Climate emissions tracked to major disasters serve as an apt illustration of the potential impact of tropical forest loss: Scientists used mapping and modeling data to estimate that the roughly 320 million large trees lost during Hurricane Katrina had been holding 105 tera-grams of carbon, representing 50-140 percent of the net annual U.S. forest tree carbon sink.
Meanwhile in Indonesia, a 2015 fire and haze crisis across the nation’s forest and peat lands pumped more CO2 into the atmosphere than came from the entire European Union during the same time.
And in addition to contributing to emissions, tropical deforestation also actively contributes to the vicious cycle of climate change. Scientific modeling, according to WRI, “strongly agrees” that continental-scale deforestation of tropical forests would make those areas warmer and drier.
Deforestation in areas like the Amazon, Southeast Asia, and the Congo can also affect the water cycle, with local and global implications. Fewer trees make for fewer to draw water from the soil and release it as vapor into the air, where it goes to form clouds and then becomes rain. Scientists say this effect could translate to drought in key agricultural areas from China and India to the U.S. bread basket states.
In a tropical forest, drought could affect which tree species prevail over time, perhaps creating more favorable conditions for trees with relatively harder wood and tougher leaves, which are less vulnerable to drought than the lusher species that contribute to canopy cover. That approach theoretically could result in less cover to store carbon and more open, hotter forests, contributing further to climate change.
Plus, trees provide important cooling and comfort. With fewer trees to cool things down with shade and transpiration, the warming effects of climate change will only become starker in terms of surface temperature. In Indonesia, for example, surface temperature differences between forested and clear-cut lands have climbed to as much as 18°F in some cases.
So, deforestation exacerbates climate change – and vice versa.
Where does that leave us? What now?
Reducing fossil fuel use therefore is vital to addressing tropical forest loss, because it can help stave off even worse impacts of increasing fire, drought, and severe heat. But addressing deforestation itself can also have an outsized impact. According to WRI, tropical forest loss is currently responsible for 8 percent of the problem, but that contribution could be key to 23 percent of the solution by 2030. (The explanation here? The 8 percent figure is based on subtracting carbon sequestered by regrowing trees from what’s being lost to deforestation now – which doesn’t account for the carbon-additive qualities of tropical trees over time. Because tropical forests and wetlands can store more carbon the longer they’re left to grow, the idea is that conserving and regrowing them could deliver nearly a quarter of the mitigation needed to keep warming below 2 degrees Celsius.)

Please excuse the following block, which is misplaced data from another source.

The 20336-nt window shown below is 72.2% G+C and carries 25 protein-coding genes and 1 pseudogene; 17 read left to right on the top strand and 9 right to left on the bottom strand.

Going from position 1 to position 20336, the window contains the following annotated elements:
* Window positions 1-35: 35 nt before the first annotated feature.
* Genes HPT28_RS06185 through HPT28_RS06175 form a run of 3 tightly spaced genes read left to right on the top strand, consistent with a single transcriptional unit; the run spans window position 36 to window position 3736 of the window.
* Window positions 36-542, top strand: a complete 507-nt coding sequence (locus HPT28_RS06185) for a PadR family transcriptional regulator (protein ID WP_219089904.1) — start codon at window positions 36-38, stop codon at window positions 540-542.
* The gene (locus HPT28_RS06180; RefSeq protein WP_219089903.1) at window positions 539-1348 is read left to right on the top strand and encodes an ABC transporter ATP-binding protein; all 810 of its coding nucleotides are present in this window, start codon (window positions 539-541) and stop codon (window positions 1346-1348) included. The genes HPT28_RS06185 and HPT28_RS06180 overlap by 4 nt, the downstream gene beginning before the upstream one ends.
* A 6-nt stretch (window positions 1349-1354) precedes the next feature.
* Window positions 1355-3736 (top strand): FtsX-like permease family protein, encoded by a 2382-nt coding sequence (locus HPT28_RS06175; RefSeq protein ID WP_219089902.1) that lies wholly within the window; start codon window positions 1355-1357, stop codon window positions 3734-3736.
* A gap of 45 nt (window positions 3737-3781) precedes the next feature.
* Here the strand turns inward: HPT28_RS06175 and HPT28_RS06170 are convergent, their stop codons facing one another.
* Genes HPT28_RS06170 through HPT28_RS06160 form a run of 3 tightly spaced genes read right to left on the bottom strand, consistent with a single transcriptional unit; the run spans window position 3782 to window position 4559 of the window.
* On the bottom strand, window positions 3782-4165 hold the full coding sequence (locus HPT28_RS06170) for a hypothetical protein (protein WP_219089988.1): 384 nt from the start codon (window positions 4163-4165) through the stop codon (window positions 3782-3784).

Giving tropical forests what they need to help store more carbon requires deeper understanding of the problems they face. While great strides have been made in this field of study, it can still be difficult to precisely count tree loss. Remote sensing data and other technologies are emerging to help scientists estimate tree damage, but it’s an imperfect science, and still needs ground data. More research is also needed to capture detail on how well trees are growing back after storms, fires, or logging.
But as we learn more, we can develop more strategic and better informed ways of conserving and improving management of the world’s tropical forests, so they can live up to their carbon-storing potential.
Addressing deforestation will also likely take more money, considering forest conservation is dramatically underfunded, when compared with land development financing.
Continuing and expanding international cooperation is another way forward, so long as leaders look not solely at environmental and economic issues, but also at social ones.
For example, indigenous rights have often been overlooked or under-considered in forest policy. But people who have lived in and around these lands for generations could actually be meaningful allies in protecting them. By some estimates, tree cover loss is said to be less than half on indigenous or community-run land than in other areas, and the difference is even greater when their rights to the land are legally recognized.
On-the-ground success stories are out there, from Brazil to Indonesia, pointing to the power of combining local efforts, socially-minded policy, and economic incentive. Repeating those successes around the world could theoretically help buy humanity another 40-50 years to get off fossil fuels.
Plausible? Perhaps, but clearly not a slam-dunk. But such steps might help make the case for ramping-up efforts to fight tropical deforestation. And doing so sooner rather than later.